The Iraqi government has demanded that Ankara withdraw the more than 100 Turkish forces that entered Iraq with tanks and artillery for alleged “training” of troops near Islamic State-occupied Mosul. Baghdad stressed the unsanctioned move was a breach of its sovereignty.
The Iraqi foreign ministry said in a statement early on Saturday that the Turkish troops were acting in violation of the country’s sovereignty and demanded the forces withdraw immediately. “Around one regiment armoured with tanks and artillery” has entered the northern Nineveh area, according to the statement from the Iraqi Prime Minister’s media office.
The unauthorized presence of Turkish troops in Mosul province is a serious breach of Iraqi sovereignty https://t.co/s051sa8ls6
— Haider Al-Abadi (@HaiderAlAbadi) December 4, 2015
However, according to two US defense officials quoted by Reuters, Turkey’s deployment is not part of the efforts of the US-led coalition battling Islamic State (IS, formerly ISIS/ISIL).
On Friday, 130 Turkish soldiers equipped with heavy weapons were deployed at a military base on the outskirts of the city of Mosul, which is currently held by IS, according to the Daily Sabah newspaper.
According to Cumhuriyet newspaper, the number of the deployed Turkish troops amounts to at least 150.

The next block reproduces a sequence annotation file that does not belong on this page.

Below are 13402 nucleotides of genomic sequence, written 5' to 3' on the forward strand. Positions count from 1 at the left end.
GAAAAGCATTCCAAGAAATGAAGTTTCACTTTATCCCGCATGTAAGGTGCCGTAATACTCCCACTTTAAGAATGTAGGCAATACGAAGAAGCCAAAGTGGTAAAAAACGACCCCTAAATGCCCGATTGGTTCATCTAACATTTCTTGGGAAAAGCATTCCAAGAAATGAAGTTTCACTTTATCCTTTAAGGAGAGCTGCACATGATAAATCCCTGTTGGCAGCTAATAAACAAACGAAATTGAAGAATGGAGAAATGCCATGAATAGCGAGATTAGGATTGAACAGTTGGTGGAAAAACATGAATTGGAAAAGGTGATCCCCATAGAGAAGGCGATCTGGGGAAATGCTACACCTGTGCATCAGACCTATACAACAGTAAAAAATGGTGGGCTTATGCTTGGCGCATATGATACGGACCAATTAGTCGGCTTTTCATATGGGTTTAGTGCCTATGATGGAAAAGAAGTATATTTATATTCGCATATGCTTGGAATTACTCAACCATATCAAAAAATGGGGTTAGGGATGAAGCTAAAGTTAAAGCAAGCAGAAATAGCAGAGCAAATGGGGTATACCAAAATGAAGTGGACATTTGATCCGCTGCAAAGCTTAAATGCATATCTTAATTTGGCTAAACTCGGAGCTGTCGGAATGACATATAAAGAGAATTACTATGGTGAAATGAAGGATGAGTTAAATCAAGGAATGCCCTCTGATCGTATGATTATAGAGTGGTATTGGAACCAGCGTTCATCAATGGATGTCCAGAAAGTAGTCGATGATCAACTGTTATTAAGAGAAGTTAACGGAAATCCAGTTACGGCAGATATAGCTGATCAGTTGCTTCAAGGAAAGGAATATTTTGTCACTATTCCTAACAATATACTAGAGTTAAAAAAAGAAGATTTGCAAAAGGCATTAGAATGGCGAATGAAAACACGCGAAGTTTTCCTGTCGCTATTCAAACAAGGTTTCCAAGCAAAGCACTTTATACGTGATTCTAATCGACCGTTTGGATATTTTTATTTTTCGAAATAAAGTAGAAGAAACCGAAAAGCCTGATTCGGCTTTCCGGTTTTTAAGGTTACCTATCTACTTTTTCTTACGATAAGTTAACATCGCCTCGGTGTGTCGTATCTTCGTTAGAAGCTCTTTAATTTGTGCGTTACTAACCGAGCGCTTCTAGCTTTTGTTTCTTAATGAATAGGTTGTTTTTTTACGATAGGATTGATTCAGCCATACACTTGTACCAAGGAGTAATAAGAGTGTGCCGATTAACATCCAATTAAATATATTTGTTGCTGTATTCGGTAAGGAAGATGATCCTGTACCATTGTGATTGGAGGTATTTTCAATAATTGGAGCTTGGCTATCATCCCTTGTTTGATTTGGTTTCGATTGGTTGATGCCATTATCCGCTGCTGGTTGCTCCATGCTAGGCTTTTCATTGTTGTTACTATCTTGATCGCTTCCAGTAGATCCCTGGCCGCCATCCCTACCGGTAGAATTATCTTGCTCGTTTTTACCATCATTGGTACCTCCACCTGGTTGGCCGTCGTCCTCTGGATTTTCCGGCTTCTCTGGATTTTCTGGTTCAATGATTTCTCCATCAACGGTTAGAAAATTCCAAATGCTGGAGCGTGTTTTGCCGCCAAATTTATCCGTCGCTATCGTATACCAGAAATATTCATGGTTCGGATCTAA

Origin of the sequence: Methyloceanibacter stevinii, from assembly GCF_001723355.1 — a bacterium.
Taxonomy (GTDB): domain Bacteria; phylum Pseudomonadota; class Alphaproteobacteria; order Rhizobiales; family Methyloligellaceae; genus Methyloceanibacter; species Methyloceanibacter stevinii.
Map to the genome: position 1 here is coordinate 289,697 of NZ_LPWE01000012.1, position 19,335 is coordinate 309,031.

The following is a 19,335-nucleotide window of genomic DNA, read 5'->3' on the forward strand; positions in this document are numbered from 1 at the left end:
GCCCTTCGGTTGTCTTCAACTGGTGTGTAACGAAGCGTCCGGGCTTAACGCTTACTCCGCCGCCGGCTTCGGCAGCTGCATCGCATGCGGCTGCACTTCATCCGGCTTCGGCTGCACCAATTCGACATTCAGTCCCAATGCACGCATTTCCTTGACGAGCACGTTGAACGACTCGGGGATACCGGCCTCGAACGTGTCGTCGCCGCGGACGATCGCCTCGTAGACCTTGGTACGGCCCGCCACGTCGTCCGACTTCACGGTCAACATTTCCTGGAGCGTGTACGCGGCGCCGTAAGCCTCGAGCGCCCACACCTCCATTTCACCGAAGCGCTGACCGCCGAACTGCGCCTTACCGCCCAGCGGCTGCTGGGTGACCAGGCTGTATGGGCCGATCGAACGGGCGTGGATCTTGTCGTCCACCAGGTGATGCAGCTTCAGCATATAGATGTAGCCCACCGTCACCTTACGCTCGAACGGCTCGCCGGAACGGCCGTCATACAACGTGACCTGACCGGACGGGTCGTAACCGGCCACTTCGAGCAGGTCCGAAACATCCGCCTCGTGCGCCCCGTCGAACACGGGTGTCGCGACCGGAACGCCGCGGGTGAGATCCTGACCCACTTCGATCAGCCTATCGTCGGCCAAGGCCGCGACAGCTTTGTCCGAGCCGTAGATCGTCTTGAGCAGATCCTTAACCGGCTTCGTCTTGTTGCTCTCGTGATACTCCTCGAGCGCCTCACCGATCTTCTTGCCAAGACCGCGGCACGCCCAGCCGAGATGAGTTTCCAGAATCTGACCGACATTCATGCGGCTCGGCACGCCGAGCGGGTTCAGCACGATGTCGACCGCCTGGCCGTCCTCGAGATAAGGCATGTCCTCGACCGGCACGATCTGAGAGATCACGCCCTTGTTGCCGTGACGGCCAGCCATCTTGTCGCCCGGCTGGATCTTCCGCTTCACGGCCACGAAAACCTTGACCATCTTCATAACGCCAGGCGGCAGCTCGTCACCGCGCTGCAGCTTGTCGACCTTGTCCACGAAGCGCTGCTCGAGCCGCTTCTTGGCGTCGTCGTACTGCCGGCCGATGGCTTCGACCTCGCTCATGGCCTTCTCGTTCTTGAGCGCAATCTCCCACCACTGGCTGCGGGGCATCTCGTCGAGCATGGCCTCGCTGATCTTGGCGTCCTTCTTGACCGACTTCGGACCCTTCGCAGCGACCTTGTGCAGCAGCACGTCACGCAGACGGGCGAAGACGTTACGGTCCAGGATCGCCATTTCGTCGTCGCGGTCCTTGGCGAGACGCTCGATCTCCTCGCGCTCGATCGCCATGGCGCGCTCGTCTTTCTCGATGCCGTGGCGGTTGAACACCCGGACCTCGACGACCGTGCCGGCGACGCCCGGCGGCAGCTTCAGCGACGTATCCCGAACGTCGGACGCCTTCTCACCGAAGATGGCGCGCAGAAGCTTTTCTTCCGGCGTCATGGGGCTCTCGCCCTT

The town of Bashiqa is located about 10 kilometers northeast of Mosul.
Mosul, Iraq’s second biggest city, was seized by Islamic State in June 2014 and has been fully governed by militants ever since. Moreover, the extremist group captured large stockpiles of weapons and ammunition that were stored in the city.
“In the collapse of Mosul, we lost a lot of weapons,” Prime Minister Haider al-Abadi said in an interview with Iraqiya state TV in June. “We lost 2,300 Humvees in Mosul alone,” he added.
The Turkish intrusion into Iraq comes shortly after Ankara’s motives in the war on Islamic State have been questioned by Moscow, Tehran, as well as by Baghdad.
The Russian government has been particularly vocal in pointing the finger at the illegal oil trade between IS terrorists and the Turks. Moscow-Ankara relations deteriorated after a Turkish F-16 jet downed a Russian Su-24 bomber on the Syrian-Turkish border for an alleged airspace violation on November 24, while the Russian jet was returning from an anti-terrorist mission. In the days after, the Russian Defense Ministry presented detailed photo and video evidence showing three huge “live pipelines” made of oil trucks effortlessly crossing the Syrian border into Turkey in militant-controlled areas.